Women in Black Establish Silent, Strong Presence in Portland

Article excerpt

Women in Black Establish Silent, Strong Presence in Portland

Sr. Elaine Kelley is the administrative officer of Friends of Sabeel-North America.

Peace activist Robin Bee says she began organizing Women in Black protests in downtown Portland during March of this year "when things started getting really bad in Israel." Not a recognized organization, Women in Black is a loose international peace network started in Israel in 1988 by Israeli women protesting their government's occupation of the West Bank and Gaza. In 14 years it has evolved into an effort undertaken primarily by women who, dressed in black, stand in silent vigil to protest war, ethnic cleansing, human rights abuses, rape and all forms of violence throughout the world. The United Nations recently recognized Women in Black when it awarded its Millennium Peace Prize to the Leitana Nehan Women's Development Agency of Papua, New Guinea--an organization aimed specifically at getting women involved in Women in Black peace actions.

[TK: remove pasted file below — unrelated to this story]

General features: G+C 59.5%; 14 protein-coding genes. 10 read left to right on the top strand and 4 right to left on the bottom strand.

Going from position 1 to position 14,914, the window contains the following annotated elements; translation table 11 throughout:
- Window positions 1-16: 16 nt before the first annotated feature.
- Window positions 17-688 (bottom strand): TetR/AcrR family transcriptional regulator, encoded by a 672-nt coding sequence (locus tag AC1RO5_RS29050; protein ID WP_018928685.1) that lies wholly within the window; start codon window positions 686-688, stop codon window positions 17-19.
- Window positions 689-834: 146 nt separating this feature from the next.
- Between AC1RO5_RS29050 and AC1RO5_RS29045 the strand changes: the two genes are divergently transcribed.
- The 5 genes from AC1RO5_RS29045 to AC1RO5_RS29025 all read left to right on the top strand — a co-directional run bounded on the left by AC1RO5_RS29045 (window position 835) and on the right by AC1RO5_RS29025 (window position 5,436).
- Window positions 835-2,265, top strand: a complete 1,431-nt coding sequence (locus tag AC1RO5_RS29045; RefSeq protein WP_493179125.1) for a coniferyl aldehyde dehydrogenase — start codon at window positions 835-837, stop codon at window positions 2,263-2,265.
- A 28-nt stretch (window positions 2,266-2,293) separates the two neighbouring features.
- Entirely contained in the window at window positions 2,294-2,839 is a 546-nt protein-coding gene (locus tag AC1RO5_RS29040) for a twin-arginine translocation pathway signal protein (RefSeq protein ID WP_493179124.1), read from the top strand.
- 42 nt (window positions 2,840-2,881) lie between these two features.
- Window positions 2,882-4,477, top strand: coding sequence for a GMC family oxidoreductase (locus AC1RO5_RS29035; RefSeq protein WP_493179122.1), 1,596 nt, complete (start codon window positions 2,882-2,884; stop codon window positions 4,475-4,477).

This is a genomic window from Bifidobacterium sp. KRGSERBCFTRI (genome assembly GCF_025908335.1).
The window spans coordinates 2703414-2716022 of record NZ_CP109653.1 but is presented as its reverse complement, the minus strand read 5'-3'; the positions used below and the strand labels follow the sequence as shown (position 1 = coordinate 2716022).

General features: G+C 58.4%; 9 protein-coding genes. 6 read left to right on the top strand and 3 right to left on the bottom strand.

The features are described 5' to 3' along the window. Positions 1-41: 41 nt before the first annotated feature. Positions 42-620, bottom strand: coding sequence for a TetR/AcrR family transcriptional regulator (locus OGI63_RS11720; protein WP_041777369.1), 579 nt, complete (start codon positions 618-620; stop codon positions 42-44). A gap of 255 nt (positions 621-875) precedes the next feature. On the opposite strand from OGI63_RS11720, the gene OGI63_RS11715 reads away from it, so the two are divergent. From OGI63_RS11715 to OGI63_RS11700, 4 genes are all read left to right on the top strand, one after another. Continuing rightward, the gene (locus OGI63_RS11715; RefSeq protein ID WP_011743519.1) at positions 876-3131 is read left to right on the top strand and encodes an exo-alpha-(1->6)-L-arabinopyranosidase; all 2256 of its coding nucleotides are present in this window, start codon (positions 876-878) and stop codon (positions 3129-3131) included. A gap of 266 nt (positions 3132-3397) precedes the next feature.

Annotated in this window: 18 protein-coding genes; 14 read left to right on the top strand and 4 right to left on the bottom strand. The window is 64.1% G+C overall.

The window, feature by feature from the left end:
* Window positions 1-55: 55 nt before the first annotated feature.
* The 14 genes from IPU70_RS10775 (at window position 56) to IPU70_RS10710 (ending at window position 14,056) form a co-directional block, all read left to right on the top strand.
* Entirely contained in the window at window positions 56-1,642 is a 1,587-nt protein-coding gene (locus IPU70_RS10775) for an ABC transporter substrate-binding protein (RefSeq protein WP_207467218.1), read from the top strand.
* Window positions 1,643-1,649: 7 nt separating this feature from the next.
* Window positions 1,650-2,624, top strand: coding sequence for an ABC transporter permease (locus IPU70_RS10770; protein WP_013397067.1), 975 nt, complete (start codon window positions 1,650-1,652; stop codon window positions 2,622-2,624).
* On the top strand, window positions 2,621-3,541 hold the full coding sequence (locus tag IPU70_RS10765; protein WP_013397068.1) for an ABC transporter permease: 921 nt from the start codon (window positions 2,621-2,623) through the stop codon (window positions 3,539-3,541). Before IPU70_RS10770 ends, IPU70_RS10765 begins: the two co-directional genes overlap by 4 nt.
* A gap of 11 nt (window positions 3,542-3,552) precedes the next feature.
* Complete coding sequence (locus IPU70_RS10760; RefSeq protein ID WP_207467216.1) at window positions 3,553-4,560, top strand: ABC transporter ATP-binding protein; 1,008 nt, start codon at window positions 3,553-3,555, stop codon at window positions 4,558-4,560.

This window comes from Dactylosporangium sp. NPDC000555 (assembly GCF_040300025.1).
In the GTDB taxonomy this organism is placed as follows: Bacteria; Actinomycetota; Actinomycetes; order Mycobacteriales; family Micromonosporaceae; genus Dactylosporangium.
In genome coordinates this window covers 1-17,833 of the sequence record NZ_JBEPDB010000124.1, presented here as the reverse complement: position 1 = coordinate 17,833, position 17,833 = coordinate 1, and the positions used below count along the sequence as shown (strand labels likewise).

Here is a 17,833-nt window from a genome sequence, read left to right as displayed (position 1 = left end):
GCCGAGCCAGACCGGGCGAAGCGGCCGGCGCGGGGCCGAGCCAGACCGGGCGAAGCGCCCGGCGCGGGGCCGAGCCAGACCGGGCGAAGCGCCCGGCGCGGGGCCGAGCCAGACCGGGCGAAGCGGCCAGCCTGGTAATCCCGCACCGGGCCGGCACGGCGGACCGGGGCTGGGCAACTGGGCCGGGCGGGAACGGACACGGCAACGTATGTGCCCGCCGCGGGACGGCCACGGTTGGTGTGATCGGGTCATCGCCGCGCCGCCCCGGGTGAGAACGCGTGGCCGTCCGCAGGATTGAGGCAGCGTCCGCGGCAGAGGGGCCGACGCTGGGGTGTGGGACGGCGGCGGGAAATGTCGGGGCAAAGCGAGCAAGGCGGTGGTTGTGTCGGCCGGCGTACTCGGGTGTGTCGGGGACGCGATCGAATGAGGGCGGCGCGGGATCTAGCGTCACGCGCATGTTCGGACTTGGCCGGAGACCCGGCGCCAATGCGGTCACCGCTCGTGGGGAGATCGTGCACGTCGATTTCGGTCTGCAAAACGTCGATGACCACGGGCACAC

"I am Jewish, and have been to Israel," Bee explained, recalling her experience in the late 1980s with Volunteers for Israel. "I first noticed how safe I felt there in Israel, and how democratic it seemed," she added. As time passed, however, and Bee began to observe the Palestinian side of the story and directly "started hearing from them about their struggles," she said, she spent more time with Israelis outside of the mainstream and became interested in the Israeli peace movement. The focus of Women in Black's efforts in Portland, according to Bee, is "to give people information not coming across in the mainstream media."

Participants get their information from Web sites--such as Gush Shalom's, which represents the Israeli Peace Bloc--and incorporate it into flyers which they offer to passersby. …


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